These policies are anti choice, anti small business and will turn our world class and well respected criminal justice system into something that would cheer Putin or Mugabe.

These are not Conservative polices and should be strangled at birth.

As it appears none of this requires primary legislation there is a good chance that none of this will debated in Parliament. Please sign the e petition
e petitions. direct.gov.uk/petitions/48628
It says, “the MOJ should not succeed with their plans to reduce access to justice by depriving citizens of legal aid or the right to legal aid or the right to the to representation of the solicitor of their choice”.

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Bojo or Jojo who has the biggest mojo?

26 Apr 2013 at 11:42

One of David Cameron’s greatest assets is luck. At a time when it looked as if his party would tear itself apart because of selfish tantrums of the right paralysed with fear over UKIP and trainspottingly obsessed with all things Brussels, nobody seemed to notice Labour’s steady march to the left.

If the Tories could just pause from stabbing each other in the back and look at the hopeless mess that is Labour, many of those with slender majorities have a fighting chance of being returned at the next election.

In many ways the political death of David Miliband and the real one of Margaret Thatcher are interlinked. David’s departure was more symbolic than anything else. It showed that the Blairites have given up and that Ed really is in charge of the sweet shop. And the death of Thatcher was a terrifyingly
graphic reminder of how dangerous and intolerant the left can be when they take control.

So it must have put a spring in Cameron’s step to hear Red Len McCluskey, the delightfully Jurassic leader of Unite, gloating over his £25 million strike war chest. And then to hear him calling not just for the the ethnic cleansing of the party and the expulsion of any living Blairite but to dance on any dead one’s grave. Of course it is political suicide.

This gives Cameron and Shapps day after day of open goals. This is serious clear blue water. There are dragons to be slayed and clear issues that will resonate with the electorate. Labour is totally on the wrong side of the benefits argument and its economic policy a shambles. What does it want do to about immigration? God knows. All they can do is admit they cocked it up last time round. It should not go unnoticed that when Thatcher was asked what her greatest achievement was her reply was simple: “New Labour”. Well, that lot have been put into cryogenisis and there is not much hope of a defrosting in the near future. Miliband hasn’t learned the lessons of Benn and the Thatcherite purists. The moment the party becomes a cult the electorate switch off life support.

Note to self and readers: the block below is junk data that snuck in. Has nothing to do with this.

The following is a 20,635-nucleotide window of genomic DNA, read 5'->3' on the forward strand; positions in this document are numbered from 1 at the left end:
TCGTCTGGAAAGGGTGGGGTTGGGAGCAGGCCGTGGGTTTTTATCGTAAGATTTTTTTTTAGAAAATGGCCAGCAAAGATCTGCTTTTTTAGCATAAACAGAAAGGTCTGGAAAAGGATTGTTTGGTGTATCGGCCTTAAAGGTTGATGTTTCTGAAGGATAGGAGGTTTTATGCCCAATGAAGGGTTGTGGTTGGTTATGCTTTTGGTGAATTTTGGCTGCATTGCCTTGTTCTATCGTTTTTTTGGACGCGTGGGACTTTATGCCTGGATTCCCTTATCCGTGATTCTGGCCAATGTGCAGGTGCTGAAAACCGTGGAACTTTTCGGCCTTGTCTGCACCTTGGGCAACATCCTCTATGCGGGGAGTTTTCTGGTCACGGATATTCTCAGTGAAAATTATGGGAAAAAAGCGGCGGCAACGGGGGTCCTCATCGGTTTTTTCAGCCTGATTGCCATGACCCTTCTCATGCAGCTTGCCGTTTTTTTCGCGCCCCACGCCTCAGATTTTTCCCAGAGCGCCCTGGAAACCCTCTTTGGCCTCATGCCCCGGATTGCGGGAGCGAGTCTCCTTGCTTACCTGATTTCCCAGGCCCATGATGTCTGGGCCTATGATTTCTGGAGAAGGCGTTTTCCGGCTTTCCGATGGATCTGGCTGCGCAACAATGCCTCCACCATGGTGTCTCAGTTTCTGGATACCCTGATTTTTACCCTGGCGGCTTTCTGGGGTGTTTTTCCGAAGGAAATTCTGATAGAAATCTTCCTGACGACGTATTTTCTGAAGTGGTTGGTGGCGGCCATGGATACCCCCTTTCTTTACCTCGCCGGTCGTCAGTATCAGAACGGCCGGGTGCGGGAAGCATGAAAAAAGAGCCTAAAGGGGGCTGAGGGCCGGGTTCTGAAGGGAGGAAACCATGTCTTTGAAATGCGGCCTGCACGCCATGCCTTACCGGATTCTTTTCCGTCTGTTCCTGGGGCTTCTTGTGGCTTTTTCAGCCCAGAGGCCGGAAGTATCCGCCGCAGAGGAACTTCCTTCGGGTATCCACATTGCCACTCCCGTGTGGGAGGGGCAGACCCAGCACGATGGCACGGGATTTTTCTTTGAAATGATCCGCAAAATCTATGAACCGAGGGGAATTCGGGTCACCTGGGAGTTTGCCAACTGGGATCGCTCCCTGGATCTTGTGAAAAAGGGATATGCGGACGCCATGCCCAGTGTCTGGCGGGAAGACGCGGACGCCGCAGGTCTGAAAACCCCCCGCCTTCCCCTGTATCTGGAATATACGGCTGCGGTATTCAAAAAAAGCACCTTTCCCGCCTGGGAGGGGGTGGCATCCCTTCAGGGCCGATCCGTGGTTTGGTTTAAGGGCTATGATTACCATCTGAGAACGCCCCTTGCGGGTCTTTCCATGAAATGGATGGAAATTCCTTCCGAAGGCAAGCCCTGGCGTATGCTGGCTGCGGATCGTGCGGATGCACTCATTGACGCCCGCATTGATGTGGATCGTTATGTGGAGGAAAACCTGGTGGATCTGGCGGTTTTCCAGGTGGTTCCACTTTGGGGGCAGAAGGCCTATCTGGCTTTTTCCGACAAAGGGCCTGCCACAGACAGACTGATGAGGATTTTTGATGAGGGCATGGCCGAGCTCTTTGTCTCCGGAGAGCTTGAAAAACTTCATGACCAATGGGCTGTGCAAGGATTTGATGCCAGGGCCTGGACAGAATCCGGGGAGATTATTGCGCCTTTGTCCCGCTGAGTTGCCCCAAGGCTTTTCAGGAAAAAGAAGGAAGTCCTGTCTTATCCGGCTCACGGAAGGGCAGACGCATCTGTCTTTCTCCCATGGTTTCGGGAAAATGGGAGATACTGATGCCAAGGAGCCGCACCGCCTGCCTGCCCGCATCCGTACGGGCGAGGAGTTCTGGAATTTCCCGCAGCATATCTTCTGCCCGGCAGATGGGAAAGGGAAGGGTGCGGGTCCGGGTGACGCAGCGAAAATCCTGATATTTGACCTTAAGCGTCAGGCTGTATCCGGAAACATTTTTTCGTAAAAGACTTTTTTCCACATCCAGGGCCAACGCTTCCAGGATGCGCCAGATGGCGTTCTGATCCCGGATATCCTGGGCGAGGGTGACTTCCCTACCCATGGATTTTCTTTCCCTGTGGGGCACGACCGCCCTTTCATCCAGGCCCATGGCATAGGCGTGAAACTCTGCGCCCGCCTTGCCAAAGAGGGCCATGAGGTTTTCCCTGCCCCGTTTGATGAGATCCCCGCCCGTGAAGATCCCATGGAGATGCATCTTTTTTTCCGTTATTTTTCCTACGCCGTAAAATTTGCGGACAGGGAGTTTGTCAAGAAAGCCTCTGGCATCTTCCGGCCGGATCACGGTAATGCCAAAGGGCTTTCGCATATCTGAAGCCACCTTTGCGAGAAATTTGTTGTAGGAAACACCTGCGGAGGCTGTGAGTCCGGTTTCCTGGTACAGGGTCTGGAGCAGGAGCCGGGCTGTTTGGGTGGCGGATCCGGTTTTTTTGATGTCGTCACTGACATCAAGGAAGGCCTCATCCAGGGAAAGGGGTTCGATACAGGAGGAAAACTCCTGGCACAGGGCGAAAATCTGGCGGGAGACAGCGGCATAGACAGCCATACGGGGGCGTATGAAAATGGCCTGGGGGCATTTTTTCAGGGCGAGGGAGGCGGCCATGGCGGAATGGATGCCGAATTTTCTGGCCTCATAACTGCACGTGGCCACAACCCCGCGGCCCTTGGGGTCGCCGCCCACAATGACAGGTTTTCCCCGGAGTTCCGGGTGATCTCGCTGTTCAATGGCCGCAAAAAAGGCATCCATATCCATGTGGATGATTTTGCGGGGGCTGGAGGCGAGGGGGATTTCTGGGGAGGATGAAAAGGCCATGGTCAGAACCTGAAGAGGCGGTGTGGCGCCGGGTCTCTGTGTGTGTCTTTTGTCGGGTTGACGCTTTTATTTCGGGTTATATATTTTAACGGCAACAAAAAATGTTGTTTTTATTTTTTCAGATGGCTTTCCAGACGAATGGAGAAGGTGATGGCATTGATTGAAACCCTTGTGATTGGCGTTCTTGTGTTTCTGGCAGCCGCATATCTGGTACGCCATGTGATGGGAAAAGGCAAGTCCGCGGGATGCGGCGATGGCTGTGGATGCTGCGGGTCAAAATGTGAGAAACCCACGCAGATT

The trick is for Tory backbenchers to keep their nerve when the Party gets a drubbing from the Kippers next week. Cameron and Osborne are used to these local difficulties. Cameron forged in the fires of the economy going into meltdown with his Chancellor making a stormy resignation and Osborne grounded in the stinking funeral pyres of infected cattle. Most people forget that he was Douglas Hogg’s Special Advisor. Both men have perspective and are reassuringly unflappable.

In politics it is the window dressing that is far more interesting than the policy. Some of the most recent appointments to the non jobs in the lifts have fascinated me. John Hayes as the great Poobah of Parliament must be a very sophisticated joke. So intricate that I still haven’t got it. But the real cracker is setting up this new policy board with sensible old stagers as Peter Lilley, probably the most effective Social Security Secretary that we have ever had.
If Labour play this as a lurch to the right they would be very mistaken. Peter is a thoroughly decent and compassionate man. He also know which policies will fly.

But what do we make of Jo Johnson’s lift off to the political stratosphere? Some are putting it about that this is designed to rile Boris. Others say this is the beginning of another political psycho drama where there is a real possibility of fratricide on the menu. The trouble is the Johnson clan are almost psychotically competitive.

And loyal.

It may be a beautifully cynical Mandelsonian plan to embarrass Boris, but I doubt it. Mind you if it works I have no doubt that Number 10 will anonymously put it about that this is a cunning plan. Already there have been unkind comparisons that Jo is much cleverer and nicer than Boris. And that his personal life is squeaky clean. I suspect that will not go down well at Boris Towers.

But my, are the subeditors going to have fun with this one. It is a gift to the red tops. Bojo, Jojo, Mojo and if the News of the World was about there would have been a reasonable chance of Blowjo gracing the front page.

So let’s assume (although the Sundays won’t) that JoJo was appointed on merit. But if it all goes tits up there is always the Monty Python way of dealing with things.
“Smear him in chocolate and throw him to the lesbians”.

God, we are going to have some sport with this.